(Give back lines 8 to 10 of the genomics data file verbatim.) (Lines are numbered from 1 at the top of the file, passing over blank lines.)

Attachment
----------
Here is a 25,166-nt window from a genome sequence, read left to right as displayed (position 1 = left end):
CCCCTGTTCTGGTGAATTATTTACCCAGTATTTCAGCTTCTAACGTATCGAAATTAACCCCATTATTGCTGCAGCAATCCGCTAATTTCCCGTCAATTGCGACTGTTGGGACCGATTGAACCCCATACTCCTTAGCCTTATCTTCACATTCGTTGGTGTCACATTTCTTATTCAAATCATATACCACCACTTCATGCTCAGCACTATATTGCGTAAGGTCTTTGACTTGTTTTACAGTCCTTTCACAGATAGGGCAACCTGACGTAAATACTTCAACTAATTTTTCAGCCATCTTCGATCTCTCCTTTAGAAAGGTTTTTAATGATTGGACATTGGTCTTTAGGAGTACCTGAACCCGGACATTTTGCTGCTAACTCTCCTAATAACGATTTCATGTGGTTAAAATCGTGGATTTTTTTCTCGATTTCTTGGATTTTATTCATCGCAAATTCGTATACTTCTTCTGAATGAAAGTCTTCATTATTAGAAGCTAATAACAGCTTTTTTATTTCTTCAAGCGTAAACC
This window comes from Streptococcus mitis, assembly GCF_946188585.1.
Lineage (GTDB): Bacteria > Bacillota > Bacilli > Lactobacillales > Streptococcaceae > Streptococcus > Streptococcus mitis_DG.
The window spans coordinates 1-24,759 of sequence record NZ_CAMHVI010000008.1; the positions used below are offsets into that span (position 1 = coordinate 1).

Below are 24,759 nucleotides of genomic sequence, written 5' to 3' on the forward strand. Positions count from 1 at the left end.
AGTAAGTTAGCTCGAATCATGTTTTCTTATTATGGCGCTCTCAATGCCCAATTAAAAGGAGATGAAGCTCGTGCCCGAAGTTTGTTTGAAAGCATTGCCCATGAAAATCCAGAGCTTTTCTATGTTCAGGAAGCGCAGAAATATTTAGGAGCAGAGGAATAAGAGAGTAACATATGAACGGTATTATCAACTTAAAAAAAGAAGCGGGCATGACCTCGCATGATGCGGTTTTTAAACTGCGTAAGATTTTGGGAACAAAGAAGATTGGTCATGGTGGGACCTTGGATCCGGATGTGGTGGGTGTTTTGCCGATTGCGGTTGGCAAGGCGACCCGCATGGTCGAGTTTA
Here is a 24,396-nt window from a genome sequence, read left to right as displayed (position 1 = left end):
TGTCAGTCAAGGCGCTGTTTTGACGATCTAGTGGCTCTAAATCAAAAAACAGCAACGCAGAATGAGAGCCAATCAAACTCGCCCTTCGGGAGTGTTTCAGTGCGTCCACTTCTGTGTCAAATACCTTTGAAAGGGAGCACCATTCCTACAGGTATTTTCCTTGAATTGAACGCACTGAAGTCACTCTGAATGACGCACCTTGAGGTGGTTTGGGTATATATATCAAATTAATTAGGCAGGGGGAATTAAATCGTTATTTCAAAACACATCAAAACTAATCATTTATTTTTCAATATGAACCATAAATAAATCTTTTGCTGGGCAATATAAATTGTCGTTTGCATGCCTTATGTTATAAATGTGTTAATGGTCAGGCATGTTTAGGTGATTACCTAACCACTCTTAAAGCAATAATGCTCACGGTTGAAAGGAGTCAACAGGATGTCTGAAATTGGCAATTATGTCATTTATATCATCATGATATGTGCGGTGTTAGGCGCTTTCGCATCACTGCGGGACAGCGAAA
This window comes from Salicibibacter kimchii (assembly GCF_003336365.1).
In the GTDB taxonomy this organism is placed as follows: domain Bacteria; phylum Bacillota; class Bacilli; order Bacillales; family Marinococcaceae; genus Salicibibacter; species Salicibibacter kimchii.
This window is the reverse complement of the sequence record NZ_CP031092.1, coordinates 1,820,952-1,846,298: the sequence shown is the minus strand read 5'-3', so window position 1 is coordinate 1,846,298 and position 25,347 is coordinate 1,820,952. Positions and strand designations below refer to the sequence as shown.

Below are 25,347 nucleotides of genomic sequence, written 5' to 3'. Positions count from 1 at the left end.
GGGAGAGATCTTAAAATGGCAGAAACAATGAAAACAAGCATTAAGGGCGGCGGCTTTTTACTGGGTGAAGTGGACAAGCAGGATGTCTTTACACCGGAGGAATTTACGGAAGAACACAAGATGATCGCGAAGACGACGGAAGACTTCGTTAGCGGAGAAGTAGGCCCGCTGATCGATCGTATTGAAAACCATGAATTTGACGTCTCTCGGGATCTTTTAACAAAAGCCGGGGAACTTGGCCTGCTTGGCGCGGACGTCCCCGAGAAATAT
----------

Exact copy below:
Here is a 24,396-nt window from a genome sequence, read left to right as displayed (position 1 = left end):
TGTCAGTCAAGGCGCTGTTTTGACGATCTAGTGGCTCTAAATCAAAAAACAGCAACGCAGAATGAGAGCCAATCAAACTCGCCCTTCGGGAGTGTTTCAGTGCGTCCACTTCTGTGTCAAATACCTTTGAAAGGGAGCACCATTCCTACAGGTATTTTCCTTGAATTGAACGCACTGAAGTCACTCTGAATGACGCACCTTGAGGTGGTTTGGGTATATATATCAAATTAATTAGGCAGGGGGAATTAAATCGTTATTTCAAAACACATCAAAACTAATCATTTATTTTTCAATATGAACCATAAATAAATCTTTTGCTGGGCAATATAAATTGTCGTTTGCATGCCTTATGTTATAAATGTGTTAATGGTCAGGCATGTTTAGGTGATTACCTAACCACTCTTAAAGCAATAATGCTCACGGTTGAAAGGAGTCAACAGGATGTCTGAAATTGGCAATTATGTCATTTATATCATCATGATATGTGCGGTGTTAGGCGCTTTCGCATCACTGCGGGACAGCGAAA
This window comes from Salicibibacter kimchii (assembly GCF_003336365.1).